Samantha Riordan, a graduate student in the University of Montana’s athletic training program, helped a young boy fit a pair a specially-made goggles over his eyes and pulled the elastic band over the back of his head to hold them in place.
The goggles were made to simulate the way a concussion can make a person’s vision go blurry.
“Usually kids will describe it as being in a fog, and that’s pretty close to what people report feeling after a concussion,” Riordan said.
Riordan and her classmates were at one of the tables set up at this year’s Safe Kids Fair, held at Community Medical Center on Sunday.
Once kids put on the goggles, Riordan and the other UM students had them try to balance on one foot or play a series of small puzzles.
“All of those fine motor skills just become that much more difficult when your sight is compromised,” Riordan said.
She said it’s important not only for players and coaches to understand the signs of a concussion, but parents as well; otherwise they might not know what to look for once their child is home after a game. Indicators include light and noise sensitivity and increasingly painful headaches.
Six-year-old Ashley Kallen said trying to balance with the goggles on made her start to feel sick.
“I need to be careful. I wouldn’t want to have to walk around like that,” she said.
Even though the fair has been an annual event in Missoula for about 20 years, Safe Kids Missoula coordinator Dannette Fadness said every year the fair adds some new elements. This year she was most excited about a series of tables called the “sports clinic” that focused on child safety during sports and other physical activity. UM’s athletic training program was one of the booths in that group.
Providence St. Patrick Hospital donated 80 children’s bicycle helmets to the fair, and Fadness said every kid who visited all of the sports clinic tables received one for free.
Another new feature this year was a station on distracted driving. Larchmont Golf Course let the fair borrow a pair of golf carts, and Fadness said participants were able to take turns driving them through an obstacle course they had set up. The first time they would complete a timed lap without any distractions, the second lap they would be asked to try to do it while texting to one of the fair volunteers.
“You compare those two times and a lot of people are pretty surprised at just how much slower they are,” Fadness said.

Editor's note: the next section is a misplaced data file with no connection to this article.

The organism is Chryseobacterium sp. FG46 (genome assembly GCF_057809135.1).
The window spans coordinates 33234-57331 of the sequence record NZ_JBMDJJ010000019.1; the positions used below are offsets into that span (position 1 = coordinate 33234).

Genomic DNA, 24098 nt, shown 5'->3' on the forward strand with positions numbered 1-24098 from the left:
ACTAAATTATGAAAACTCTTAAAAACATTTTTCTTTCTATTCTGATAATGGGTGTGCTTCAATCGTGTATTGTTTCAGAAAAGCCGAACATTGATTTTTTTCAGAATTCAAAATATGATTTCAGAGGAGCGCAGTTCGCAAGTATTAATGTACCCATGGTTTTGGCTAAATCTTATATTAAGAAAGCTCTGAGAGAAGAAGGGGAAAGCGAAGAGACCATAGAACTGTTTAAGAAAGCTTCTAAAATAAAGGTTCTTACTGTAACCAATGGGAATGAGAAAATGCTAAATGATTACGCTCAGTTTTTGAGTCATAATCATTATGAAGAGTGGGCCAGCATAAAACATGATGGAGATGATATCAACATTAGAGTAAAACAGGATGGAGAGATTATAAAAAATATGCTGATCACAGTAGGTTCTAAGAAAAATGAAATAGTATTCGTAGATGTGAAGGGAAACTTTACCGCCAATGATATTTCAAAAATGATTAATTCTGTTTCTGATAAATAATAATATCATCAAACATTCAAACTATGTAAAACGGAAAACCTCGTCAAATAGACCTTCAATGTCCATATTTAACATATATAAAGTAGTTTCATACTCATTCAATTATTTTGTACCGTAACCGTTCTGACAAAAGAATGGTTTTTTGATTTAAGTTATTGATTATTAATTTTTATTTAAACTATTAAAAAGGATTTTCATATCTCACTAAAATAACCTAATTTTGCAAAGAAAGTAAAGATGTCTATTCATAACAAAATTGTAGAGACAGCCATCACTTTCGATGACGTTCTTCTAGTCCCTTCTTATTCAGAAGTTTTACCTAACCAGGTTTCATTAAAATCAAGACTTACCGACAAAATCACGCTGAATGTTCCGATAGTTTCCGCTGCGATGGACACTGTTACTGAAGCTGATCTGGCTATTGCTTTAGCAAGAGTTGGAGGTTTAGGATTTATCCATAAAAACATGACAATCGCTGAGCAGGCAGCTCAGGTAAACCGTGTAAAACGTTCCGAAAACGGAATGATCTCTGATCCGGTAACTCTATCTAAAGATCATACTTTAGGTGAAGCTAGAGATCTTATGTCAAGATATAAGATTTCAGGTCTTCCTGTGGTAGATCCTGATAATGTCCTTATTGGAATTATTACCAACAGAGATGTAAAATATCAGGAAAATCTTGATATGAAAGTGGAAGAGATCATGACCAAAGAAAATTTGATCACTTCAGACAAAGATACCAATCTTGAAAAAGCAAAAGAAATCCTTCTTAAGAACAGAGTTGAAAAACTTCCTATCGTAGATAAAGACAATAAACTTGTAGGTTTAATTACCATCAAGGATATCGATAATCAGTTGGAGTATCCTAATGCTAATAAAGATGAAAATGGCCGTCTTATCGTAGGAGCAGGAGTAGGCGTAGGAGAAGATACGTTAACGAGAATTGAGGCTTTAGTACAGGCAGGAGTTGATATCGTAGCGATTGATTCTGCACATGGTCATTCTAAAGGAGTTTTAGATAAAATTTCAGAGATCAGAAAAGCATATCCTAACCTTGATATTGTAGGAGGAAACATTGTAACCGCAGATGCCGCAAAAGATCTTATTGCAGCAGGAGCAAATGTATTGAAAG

The fair covered many of the more commonplace child safety areas, but had information on very specific ones as well. One poster showed the rates of children injured and killed by televisions tipping over, saying that a child dies every three weeks in the United States from a TV falling on them. In addition, almost 13,000 child injuries from televisions tipping over are reported every year, up almost a third over the last decade.
Charmell Owens, director of the Ravalli County Prevention Coalition, showed families a wrecked car that had been in a rollover accident, specifically pointing out the section around the front seats where the frame had mostly maintained its original shape.
“Most high-impact crashes are rollover crashes,” she said. “We call this room to live. It can keep people alive if they are wearing their seatbelts."
The red Pontiac once belonged to a friend of Missoula man Jeremy Lugibihl, who was killed while a passenger in the car during in a rollover crash in 2007. Lugibihl had been ejected because he hadn’t been wearing a seatbelt.
After the wreck, the totaled car was donated to the Montana Department of Transportation to help teach kids about seatbelt usage and the dangers of motor vehicle accidents. The exhibit recently transferred ownership to the Missoula City-County Health Department, which is planning to continue to use it as a touring display, said Lonie Hutchison, coordinator for the Missoula/Granite County Buckle Up Montana Coalition.
Partway through the event, a medical helicopter from Northwest MedStar landed near the fair and the pilots and paramedics let kids climb inside to see all the tools and gear the crew uses on a day-to-day basis.
The Safe Kids fair was one of the events that are being held in Missoula in conjunction with National Prescription Drug Abuse Awareness Month. The Missoula County Prescription Drug Task Force says that four percent of Montana eighth, 10th and 12th grade students have reported using a prescription drug without a doctor’s permission in the past month, and that 43 percent of all emergency room visits across the country are because of children accidentally using medications they shouldn’t.
The task force has set up a no-questions-asked prescription medication drop off at the Missoula Police Department at 435 Ryman St., and has put together the website choicesmattermissoula.com with more information about proper storage and disposal of prescription drugs.